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Making Happiness a Life Choice

By Jacky Ling
Friday, March 23, 2018

Making Happiness a Life ChoiceLike so many of you, I’ve had my fair share of horrible things to deal with throughout my life: debt, depression, redundancy, not fitting in, the heartache of loss and, more recently, ill health - specifically breast cancer twice in three years with the likelihood of it returning at some point. I don’t see myself as particularly special or strong or different to anybody else, so why am I so happy most of the time these days, living with this, when there was a time when I was in a very dark place, and felt worthless and miserable?

Occasionally, in moments of reflection, I wonder how I might have coped with the cancer a few years ago when I was in that dark place. Possibly very differently, but the ‘me’ of today doesn’t dwell on it, because it didn’t happen, and these days I don’t give head space to negative ‘what if’s’.

So why am I telling you all this? Not for any sort of ego trip, I promise, but because when I was in my dark place I was helped by, and learnt from, others who had found a way forward for them and shared their story. Not everybody I encountered resonated with or helped me, and I am sure this won’t with everybody either. I’m good with that because I’m finally able to be myself, knowing that I am not everybody’s cup of tea. But if there is one person out there who takes just one thing from this blog that helps them move
toward their light, then job done.

Before I got my cancer diagnosis, like so many people I thought it and the treatment attached to it would be hell on earth, and not something I would cope with. Like many I feared ‘it’ in a major way; after all we lost my Dad to cancer, so I had witnessed the worst it could do. However, in the years preceding my diagnosis, I also had people come into my life who were either living with the ‘Big C’ in what seemed to me a very positive way or who had beaten it, so I guess I had a more balanced perspective by the time I got my diagnosis. It’s worth mentioning at this point, and interesting on reflection, that at the time of my diagnosis I CHOSE to focus on the latter.

So as my waltz with cancer built up momentum, I had no idea how much it was eventually going to teach me, and that it would ironically enable me to become a happier person. It would have been nice to have worked some of this stuff out without getting cancer but there you go! I had learnt a lot on my personal development journey and moved far from that dark place, it’s true; perhaps the cancer gave me real clarity and the push to really apply some of this stuff. I know I’m not alone in this. I think it has much to do with
being faced with your own mortality - all of a sudden you have a much sharper focus on what’s really important, you then have a choice on how you are going to live your life going forward.

Yes, when I got my diagnosis I was frightened, and I thought much about dying too young and what I was leaving behind, which made me cry a lot. I’m not sure at what point I got a grip, but the things that helped me were:

  • It did feel rather ironic as my husband and I had finally gotten ourselves in a really good place. In fact our response when told was along the lines of ‘FFS but we have so much good stuff going on!’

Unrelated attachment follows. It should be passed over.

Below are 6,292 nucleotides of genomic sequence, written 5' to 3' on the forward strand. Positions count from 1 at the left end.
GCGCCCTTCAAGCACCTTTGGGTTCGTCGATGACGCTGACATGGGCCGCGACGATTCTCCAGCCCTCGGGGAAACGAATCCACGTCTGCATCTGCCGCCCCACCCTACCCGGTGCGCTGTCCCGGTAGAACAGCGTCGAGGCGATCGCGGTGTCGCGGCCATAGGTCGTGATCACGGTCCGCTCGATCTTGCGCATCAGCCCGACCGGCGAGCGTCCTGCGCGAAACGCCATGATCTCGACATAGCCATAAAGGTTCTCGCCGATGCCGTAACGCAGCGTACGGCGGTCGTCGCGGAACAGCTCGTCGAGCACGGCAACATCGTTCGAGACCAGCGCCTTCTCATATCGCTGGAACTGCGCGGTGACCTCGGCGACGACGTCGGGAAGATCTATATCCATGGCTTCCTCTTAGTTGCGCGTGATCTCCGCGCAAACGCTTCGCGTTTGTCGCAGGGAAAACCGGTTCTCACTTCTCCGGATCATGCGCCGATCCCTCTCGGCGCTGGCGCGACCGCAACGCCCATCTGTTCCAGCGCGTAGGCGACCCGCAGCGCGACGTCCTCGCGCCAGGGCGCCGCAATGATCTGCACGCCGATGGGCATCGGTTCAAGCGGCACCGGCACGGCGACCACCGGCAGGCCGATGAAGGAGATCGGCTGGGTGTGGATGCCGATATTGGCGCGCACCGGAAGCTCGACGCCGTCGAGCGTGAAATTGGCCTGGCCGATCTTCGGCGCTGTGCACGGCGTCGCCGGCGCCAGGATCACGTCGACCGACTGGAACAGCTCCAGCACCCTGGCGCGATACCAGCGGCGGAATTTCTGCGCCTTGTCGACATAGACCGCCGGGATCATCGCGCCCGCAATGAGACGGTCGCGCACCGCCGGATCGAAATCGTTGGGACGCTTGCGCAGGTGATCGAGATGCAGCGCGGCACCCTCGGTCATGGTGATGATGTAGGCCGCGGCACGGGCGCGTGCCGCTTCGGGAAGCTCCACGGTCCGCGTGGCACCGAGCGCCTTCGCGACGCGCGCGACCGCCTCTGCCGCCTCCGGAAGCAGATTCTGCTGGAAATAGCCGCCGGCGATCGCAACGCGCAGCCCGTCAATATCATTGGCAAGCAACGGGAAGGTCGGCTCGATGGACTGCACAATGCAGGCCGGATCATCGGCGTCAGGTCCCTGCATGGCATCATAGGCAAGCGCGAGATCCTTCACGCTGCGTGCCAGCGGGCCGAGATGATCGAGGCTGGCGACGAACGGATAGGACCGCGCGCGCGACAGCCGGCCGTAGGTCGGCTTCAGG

• The good stuff to be around for: grandchildren, a son getting married, growing our business, children going to university, great family and friends, our amazing horses. I CHOSE to focus on these fabulous things.
  • My care team, who were very confident that we would beat it in spite of it being stage 3 and aggressive. Being clear of stage 4 wasn’t confirmed until I started my chemo treatment, so that was hanging over our heads for a while BUT I read about how stage 4 can be kept on top of these days, for years in some cases, so I CHOSE to believe that.
  • My family, especially my husband and sons, were a major factor in helping me get a grip. My sons fed back to me a ‘no-nonsense, can do’ attitude - stuff I had brought them up on, so that was also a proud mum moment. Amazing!
  • Bella, Rosa and Boudi, - our dogs. Especially Bella, who we had only just rescued. She was only eight weeks old and had already had a terrible time. She’d fallen in love with me and was my shadow, and I couldn’t bear to NOT be around for her, at least until we had got her to a confident, happy place.
  • I CHOSE to be well informed and researched my condition and treatment, including questioning my care team extensively. They supported me in this.
  • I CHOSE to trust my care team and the treatment recommendations, but I also embraced sensible, well researched alternative holistic stuff that I felt would help me through the process.

When it came back barely 12 months clear of the treatment for first time around, I’m not going to lie, it was really tough. So many exhausting hospital visits with intrusive investigative stuff going on, and this time my care team were shocked to the core. They had really believed that I was one of the ones who had beaten it first time around. Added to which what I had was unusual, so we were now moving into the realms of experimental treatment with limited and very new data on what works. But it wasn’t secondary cancer, which is a very good thing, so I CHOSE to focus on that. They also had very new data showing really good early results with a different chemo for exactly my situation, so I EMBRACED that! I had total control over my treatment, advised and guided by my care team. I EMBRACED that as well.